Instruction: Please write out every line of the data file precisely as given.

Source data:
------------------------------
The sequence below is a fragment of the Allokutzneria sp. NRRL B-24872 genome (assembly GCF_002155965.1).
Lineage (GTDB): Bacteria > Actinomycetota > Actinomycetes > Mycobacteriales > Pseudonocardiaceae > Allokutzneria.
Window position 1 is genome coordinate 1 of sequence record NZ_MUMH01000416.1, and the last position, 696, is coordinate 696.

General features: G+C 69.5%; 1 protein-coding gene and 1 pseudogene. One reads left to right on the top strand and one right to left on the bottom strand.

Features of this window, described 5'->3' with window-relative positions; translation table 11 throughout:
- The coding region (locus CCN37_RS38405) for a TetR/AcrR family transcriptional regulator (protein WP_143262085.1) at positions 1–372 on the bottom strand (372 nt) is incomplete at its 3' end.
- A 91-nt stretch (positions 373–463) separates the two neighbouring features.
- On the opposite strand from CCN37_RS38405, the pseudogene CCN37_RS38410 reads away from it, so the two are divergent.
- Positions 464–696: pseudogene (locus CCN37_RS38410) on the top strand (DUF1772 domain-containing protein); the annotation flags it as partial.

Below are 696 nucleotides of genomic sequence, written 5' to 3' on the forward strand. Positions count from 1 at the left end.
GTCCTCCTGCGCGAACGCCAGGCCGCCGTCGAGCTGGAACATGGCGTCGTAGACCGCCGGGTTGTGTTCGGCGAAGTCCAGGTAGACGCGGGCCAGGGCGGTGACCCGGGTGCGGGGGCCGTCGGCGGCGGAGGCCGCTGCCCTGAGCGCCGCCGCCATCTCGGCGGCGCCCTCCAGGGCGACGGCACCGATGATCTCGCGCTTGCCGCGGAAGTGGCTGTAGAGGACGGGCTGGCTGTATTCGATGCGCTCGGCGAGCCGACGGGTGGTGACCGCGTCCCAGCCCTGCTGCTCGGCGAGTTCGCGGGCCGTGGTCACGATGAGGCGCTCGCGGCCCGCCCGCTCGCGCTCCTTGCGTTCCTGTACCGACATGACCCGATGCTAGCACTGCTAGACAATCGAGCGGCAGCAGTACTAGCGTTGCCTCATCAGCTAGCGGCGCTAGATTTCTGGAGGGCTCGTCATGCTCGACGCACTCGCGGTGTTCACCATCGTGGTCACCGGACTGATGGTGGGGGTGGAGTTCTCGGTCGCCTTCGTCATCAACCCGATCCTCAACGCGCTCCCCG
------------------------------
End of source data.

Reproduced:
The sequence below is a fragment of the Allokutzneria sp. NRRL B-24872 genome (assembly GCF_002155965.1).
Lineage (GTDB): Bacteria > Actinomycetota > Actinomycetes > Mycobacteriales > Pseudonocardiaceae > Allokutzneria.
Window position 1 is genome coordinate 1 of sequence record NZ_MUMH01000416.1, and the last position, 696, is coordinate 696.

General features: G+C 69.5%; 1 protein-coding gene and 1 pseudogene. One reads left to right on the top strand and one right to left on the bottom strand.

Features of this window, described 5'->3' with window-relative positions; translation table 11 throughout:
- The coding region (locus CCN37_RS38405) for a TetR/AcrR family transcriptional regulator (protein WP_143262085.1) at positions 1–372 on the bottom strand (372 nt) is incomplete at its 3' end.
- A 91-nt stretch (positions 373–463) separates the two neighbouring features.
- On the opposite strand from CCN37_RS38405, the pseudogene CCN37_RS38410 reads away from it, so the two are divergent.
- Positions 464–696: pseudogene (locus CCN37_RS38410) on the top strand (DUF1772 domain-containing protein); the annotation flags it as partial.

Below are 696 nucleotides of genomic sequence, written 5' to 3' on the forward strand. Positions count from 1 at the left end.
GTCCTCCTGCGCGAACGCCAGGCCGCCGTCGAGCTGGAACATGGCGTCGTAGACCGCCGGGTTGTGTTCGGCGAAGTCCAGGTAGACGCGGGCCAGGGCGGTGACCCGGGTGCGGGGGCCGTCGGCGGCGGAGGCCGCTGCCCTGAGCGCCGCCGCCATCTCGGCGGCGCCCTCCAGGGCGACGGCACCGATGATCTCGCGCTTGCCGCGGAAGTGGCTGTAGAGGACGGGCTGGCTGTATTCGATGCGCTCGGCGAGCCGACGGGTGGTGACCGCGTCCCAGCCCTGCTGCTCGGCGAGTTCGCGGGCCGTGGTCACGATGAGGCGCTCGCGGCCCGCCCGCTCGCGCTCCTTGCGTTCCTGTACCGACATGACCCGATGCTAGCACTGCTAGACAATCGAGCGGCAGCAGTACTAGCGTTGCCTCATCAGCTAGCGGCGCTAGATTTCTGGAGGGCTCGTCATGCTCGACGCACTCGCGGTGTTCACCATCGTGGTCACCGGACTGATGGTGGGGGTGGAGTTCTCGGTCGCCTTCGTCATCAACCCGATCCTCAACGCGCTCCCCG